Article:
This article examines the conditions of production for Canadian policy in development and. Traditionally, analysis of Canadian aid has followed either a pluralistic, statist or neo-marxist theoretical approach. Noting the inadequacy of these forms of explanation, the author proposes an interpretation of Canadian aid based on the concept of « international community. » This concept can be defined as being the totality of decision-making principles, norms, rules and procedures that structure the expectations and behaviours of those involved in areas dealing with international relations.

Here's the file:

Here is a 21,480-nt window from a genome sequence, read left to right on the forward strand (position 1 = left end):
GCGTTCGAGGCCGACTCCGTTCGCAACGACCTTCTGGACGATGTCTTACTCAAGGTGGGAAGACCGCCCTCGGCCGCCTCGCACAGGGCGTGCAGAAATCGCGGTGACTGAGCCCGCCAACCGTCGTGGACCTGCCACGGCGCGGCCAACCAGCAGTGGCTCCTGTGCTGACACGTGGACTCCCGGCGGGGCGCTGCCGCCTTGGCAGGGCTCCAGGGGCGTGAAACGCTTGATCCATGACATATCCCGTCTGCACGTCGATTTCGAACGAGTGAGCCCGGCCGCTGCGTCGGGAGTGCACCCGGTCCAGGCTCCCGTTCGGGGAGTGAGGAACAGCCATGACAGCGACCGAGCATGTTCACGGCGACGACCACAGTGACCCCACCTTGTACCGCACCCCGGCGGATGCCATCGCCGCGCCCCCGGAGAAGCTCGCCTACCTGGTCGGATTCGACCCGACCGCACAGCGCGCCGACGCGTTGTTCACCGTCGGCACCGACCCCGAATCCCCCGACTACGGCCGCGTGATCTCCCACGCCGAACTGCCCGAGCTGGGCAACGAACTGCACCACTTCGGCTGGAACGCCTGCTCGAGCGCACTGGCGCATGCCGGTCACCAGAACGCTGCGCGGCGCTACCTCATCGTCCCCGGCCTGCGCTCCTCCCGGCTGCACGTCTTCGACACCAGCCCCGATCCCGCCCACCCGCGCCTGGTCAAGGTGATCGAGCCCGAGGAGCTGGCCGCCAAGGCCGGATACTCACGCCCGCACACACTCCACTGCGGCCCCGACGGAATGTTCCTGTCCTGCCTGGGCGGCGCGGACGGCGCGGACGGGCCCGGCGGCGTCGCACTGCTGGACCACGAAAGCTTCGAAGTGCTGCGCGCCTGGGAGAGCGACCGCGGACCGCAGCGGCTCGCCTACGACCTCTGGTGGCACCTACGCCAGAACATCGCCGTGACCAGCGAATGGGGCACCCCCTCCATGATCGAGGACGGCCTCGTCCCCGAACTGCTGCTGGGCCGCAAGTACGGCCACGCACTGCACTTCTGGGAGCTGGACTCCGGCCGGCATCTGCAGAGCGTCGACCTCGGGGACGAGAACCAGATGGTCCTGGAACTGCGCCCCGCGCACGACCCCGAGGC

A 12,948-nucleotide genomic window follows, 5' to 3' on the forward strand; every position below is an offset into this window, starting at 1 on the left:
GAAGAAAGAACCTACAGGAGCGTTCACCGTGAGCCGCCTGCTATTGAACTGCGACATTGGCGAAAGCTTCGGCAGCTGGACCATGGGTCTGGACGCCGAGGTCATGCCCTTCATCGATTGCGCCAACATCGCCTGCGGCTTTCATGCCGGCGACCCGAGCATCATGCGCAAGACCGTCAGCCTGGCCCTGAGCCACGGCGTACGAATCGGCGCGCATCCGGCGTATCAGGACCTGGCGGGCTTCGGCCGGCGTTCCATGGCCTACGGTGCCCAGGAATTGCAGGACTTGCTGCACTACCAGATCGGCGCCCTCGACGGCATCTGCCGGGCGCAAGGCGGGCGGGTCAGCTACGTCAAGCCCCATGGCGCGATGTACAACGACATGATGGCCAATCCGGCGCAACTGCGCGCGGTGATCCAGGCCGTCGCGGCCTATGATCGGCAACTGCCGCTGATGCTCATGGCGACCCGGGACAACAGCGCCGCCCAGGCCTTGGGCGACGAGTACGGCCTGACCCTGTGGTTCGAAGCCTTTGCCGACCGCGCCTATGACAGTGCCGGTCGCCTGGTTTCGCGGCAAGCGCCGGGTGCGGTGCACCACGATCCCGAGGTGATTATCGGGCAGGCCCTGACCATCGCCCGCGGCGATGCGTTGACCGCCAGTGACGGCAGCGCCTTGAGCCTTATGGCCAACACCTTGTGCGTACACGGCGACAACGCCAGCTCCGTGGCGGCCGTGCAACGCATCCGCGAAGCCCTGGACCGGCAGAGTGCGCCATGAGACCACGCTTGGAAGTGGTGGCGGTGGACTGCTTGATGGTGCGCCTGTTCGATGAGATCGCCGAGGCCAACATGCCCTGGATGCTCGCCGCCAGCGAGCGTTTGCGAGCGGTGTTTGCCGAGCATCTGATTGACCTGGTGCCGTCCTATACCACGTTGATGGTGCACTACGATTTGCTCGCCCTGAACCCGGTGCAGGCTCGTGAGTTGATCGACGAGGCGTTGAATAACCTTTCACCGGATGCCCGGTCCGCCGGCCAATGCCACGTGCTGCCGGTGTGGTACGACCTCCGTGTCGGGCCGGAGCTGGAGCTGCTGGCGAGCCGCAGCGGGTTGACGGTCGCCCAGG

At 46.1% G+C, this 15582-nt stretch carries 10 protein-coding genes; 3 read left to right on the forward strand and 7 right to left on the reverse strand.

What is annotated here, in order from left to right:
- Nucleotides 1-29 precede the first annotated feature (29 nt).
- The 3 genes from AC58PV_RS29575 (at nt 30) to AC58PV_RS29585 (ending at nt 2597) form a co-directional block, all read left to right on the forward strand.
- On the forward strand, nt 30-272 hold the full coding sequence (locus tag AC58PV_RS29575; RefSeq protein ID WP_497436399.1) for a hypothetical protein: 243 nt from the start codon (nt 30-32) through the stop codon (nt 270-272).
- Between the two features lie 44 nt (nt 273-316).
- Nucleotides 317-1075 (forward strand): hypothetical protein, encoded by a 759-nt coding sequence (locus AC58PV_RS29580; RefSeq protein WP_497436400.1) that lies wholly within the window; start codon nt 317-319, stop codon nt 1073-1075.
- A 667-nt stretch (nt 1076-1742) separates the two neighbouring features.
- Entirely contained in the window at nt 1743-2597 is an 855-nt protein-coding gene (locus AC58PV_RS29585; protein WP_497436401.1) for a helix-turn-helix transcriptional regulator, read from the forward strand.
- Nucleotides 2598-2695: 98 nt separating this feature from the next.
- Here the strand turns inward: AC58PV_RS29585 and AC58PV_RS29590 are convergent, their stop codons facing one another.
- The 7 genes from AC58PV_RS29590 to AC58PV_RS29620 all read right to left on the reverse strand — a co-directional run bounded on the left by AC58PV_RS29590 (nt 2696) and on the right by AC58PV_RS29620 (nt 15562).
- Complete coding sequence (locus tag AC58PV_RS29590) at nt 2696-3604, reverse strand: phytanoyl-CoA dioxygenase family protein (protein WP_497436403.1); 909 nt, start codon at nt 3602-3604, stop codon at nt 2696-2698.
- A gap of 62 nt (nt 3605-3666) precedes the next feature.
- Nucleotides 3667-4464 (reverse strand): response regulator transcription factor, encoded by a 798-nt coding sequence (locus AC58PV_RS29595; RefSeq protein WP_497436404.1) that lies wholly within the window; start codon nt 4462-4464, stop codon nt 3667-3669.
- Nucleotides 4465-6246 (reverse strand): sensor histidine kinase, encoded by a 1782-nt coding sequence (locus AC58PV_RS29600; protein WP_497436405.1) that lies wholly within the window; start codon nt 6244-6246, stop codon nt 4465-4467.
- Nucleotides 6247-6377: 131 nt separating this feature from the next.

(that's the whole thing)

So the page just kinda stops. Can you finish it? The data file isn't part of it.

By resorting to this notion of international community, this study intends to demonstrate that the conditions of production for Canadian aid encompass two kinds of determinism. First, on the systemic level Canadian policy can be perceived as the result of external pressures to put in place an international aid community that contributes to regulating North-South relations. Second, on the national level Canadian aid can be seen as the product of internal power relationships which translate into pressures on the State to modify its participation in the international aid community so as to ensure the promotion of specific political interests.
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